In Case Of Injury ... Continued

In most instances, people other than just the injured person may be entitled to compensation. Your spouse can also bring a loss of consortium action seeking compensation for the loss of your services. Dependent relatives can sue for the loss of support of a deceased breadwinner.  An estate can sue for the deceased person’s pain and suffering. Sometimes family members who witness a grizzly accident can sue for emotional distress. Parents can seek expenses incurred in caring for an injured child.

The law contains deadlines in which lawsuits must be started, which are known as statutes of limitations. If you fail to start your lawsuit before the expiration or running of the statute of limitations, then, you lose your right to sue.  Different statutes of limitations apply to different types of cases.  Some statutes of limitations can be as little as a few months and others can be two years or more. As soon as you are injured, you should learn the statute of limitations in your particular case. This is especially important if you are uncertain as to whether or not you may choose to bring a lawsuit, as you need to know how much time you have in which to make that important decision.

            Very few injury cases actually go to trial. Most cases settle before trial.  Some cases settle before it is necessary to start a lawsuit. Other cases settle after a lawsuit is started and before the case goes to trial. Insurance companies will often try to settle cases very early on (before you may have had time to experience complications). It is always advisable for you to consult with an attorney before accepting a settlement.

Attorneys often take injury cases on a contingent fee basis, where the attorney does not get paid a legal fee until the case is settled or won.  The attorney then receives a percentage of the verdict or settlement.  The percentage that the attorney receives may vary from case to case depending on the amount of work involved. Because of strict legal requirements, regardless whether you win or lose your case, you will normally be responsible for the out of pocket expenses of your case. Typical out of pocket expenses that you would pay are as court filing fees, expert witness fees, deposition transcripts, photocopying costs, postage, long-distance telephone calls, etc. Some attorneys will ask you to pay these expenses as they arise. Other attorneys will pay them and ask to be reimbursed later (sometimes at the end of your case).  Pennsylvania law requires attorneys to have written fee agreements with clients in almost all types of cases. Written fee agreements are always required in contingent fee cases.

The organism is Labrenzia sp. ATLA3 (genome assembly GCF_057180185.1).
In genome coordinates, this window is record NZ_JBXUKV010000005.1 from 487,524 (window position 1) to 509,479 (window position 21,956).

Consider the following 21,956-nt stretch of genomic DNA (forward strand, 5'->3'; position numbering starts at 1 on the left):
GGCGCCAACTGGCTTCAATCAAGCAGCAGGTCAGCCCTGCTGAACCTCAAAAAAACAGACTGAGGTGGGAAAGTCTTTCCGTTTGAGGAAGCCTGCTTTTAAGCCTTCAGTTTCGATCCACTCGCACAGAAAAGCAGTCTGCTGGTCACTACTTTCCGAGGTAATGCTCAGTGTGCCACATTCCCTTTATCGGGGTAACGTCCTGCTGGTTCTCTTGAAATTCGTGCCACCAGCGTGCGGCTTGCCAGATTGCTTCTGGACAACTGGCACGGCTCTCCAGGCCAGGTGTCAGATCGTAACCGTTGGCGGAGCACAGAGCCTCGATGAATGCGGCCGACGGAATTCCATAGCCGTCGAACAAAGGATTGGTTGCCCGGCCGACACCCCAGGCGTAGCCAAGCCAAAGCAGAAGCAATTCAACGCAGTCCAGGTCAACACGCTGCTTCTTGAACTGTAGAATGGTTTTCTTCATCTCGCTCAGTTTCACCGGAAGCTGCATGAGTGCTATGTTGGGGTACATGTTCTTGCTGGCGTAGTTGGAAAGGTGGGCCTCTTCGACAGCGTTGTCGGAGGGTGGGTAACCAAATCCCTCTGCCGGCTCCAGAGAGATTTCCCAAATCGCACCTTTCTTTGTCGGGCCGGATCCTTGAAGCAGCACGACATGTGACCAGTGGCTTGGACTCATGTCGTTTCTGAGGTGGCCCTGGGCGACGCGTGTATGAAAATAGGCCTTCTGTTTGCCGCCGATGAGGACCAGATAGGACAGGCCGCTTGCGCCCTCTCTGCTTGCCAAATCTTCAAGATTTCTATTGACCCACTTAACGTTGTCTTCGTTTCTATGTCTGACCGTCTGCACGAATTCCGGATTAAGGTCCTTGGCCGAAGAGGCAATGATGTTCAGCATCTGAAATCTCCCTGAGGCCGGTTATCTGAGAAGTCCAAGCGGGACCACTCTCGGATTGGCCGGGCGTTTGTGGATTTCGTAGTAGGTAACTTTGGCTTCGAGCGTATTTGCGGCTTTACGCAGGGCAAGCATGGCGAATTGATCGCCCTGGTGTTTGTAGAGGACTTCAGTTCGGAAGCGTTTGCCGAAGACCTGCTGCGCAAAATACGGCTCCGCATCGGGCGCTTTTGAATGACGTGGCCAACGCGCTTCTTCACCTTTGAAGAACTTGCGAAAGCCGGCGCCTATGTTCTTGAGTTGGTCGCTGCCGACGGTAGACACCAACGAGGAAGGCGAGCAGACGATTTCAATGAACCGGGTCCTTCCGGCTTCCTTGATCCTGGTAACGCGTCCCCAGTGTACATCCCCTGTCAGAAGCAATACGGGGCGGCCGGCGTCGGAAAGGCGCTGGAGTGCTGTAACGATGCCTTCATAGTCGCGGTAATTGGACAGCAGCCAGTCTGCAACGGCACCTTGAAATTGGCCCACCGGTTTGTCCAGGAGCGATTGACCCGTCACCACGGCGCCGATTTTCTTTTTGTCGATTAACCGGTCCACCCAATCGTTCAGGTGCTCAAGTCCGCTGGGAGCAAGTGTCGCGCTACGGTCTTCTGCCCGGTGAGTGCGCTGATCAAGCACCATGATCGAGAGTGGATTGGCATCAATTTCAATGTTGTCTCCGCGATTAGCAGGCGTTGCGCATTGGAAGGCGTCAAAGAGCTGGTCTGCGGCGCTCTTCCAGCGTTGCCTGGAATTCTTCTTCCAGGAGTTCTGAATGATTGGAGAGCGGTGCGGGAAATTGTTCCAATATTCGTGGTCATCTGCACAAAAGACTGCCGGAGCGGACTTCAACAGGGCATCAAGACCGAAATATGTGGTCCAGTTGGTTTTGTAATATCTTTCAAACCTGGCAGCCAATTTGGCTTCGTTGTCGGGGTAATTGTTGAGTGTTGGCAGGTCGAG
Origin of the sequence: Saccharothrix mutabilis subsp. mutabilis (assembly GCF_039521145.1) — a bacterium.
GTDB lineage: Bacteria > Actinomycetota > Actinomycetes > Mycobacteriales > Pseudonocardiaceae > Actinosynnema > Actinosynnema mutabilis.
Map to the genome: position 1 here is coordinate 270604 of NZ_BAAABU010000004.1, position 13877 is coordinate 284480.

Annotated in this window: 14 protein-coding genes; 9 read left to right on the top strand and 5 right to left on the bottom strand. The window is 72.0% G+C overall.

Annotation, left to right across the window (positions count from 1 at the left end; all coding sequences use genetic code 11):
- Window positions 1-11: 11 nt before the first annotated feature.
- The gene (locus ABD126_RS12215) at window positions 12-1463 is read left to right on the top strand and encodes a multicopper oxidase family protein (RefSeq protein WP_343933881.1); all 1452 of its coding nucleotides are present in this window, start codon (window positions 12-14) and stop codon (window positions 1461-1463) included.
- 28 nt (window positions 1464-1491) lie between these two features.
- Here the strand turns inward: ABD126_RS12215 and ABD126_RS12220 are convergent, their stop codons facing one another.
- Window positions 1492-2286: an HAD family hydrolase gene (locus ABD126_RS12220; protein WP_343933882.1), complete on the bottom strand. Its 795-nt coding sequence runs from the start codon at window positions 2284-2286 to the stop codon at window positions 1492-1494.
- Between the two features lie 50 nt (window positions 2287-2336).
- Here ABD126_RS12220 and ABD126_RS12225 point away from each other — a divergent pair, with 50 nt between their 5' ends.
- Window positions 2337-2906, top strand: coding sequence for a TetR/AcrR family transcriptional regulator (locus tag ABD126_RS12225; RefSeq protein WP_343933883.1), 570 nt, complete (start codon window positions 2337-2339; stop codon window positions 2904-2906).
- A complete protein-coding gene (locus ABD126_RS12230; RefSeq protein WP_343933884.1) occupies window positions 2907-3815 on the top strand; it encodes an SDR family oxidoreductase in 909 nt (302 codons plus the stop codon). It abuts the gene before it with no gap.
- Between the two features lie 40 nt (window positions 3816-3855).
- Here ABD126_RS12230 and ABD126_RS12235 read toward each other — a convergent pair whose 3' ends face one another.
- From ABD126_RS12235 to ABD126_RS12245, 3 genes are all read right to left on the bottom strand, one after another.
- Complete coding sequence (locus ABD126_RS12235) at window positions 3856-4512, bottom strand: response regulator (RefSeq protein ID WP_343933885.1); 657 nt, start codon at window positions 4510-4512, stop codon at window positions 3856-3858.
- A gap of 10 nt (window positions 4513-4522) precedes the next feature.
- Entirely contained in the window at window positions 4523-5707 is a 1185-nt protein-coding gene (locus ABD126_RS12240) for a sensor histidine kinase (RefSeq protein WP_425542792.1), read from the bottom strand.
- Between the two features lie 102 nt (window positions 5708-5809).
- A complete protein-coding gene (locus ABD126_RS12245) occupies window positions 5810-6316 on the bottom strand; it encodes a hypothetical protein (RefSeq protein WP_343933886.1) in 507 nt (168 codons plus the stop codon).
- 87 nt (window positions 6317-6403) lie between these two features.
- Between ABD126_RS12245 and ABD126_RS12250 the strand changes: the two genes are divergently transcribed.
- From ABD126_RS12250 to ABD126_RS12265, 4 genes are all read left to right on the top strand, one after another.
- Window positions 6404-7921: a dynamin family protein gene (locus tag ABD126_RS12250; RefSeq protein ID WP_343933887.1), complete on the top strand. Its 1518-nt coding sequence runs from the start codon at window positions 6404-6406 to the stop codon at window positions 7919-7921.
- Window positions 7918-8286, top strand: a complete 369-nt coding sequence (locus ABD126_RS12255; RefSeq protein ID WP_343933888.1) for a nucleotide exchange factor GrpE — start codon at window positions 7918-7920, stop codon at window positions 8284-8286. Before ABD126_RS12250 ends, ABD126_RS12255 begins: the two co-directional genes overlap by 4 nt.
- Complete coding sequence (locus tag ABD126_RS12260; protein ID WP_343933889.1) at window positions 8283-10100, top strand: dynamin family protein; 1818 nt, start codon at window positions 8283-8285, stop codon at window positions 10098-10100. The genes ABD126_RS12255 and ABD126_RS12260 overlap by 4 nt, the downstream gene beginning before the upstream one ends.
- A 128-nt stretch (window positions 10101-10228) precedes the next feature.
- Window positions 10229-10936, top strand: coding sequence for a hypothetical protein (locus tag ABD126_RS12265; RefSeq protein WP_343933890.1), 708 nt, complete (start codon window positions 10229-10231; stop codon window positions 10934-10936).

In Pennsylvania, work-related injuries are covered by Workers’ Compensation.  You cannot sue your employer separately.  In order to be paid for a work-related injury you must file a Workers’ Compensation claim with your employer. If your employer does not pay you fully, then you must bring your action through the Bureau of Workers’ Compensation.  You have a right to be represented by an attorney of your choosing in a Workers’ Compensation action. When you win your case, the Workers’ Compensation Judge will give your attorney a percentage of your award (usually 20%) as attorney’s fees. Before your attorney can be paid in a Workers’ Compensation case, both you and the Judge must approve the payment.

            Pennsylvania’s law regarding motor vehicle accidents is quite complicated. Pennsylvania law requires all vehicles to be insured.  If you are injured in a vehicle accident, your own insurance pays for your injuries (up to the limits of that insurance), through what is called first party benefits. Your own insurance pays your medical bills regardless of whether the accident is your fault or the fault of someone else.  Even if you were a passenger, you still submit your medical bills to your own automobile insurance company first.
Assuming that you have not limited your right to sue (this is discussed below), you may bring an action against the responsible driver(s) for any damages which were not covered by your own insurance. In order to win a lawsuit against another driver, you must prove that the other driver was negligent and that his or her negligence caused the accident that resulted in your injuries. Frequently, accidents can be the result of the negligence of more than one driver.  You can collect from the other driver even if you were partially responsible for the accident, so long as the accident was less than 50% your fault. Passengers are seldom responsible for an accident.  In the action against the other driver(s), you can ask for payment of past and future economic damages, including: Medical and chiropractic expenses that were not covered by your own insurance, uncompensated lost wages, replacement services (such as housekeeping, baby-sitting, lawn care), etc. You can also seek compensation for non-economic damages, such as: Past and future pain and suffering, emotional distress, and disfigurement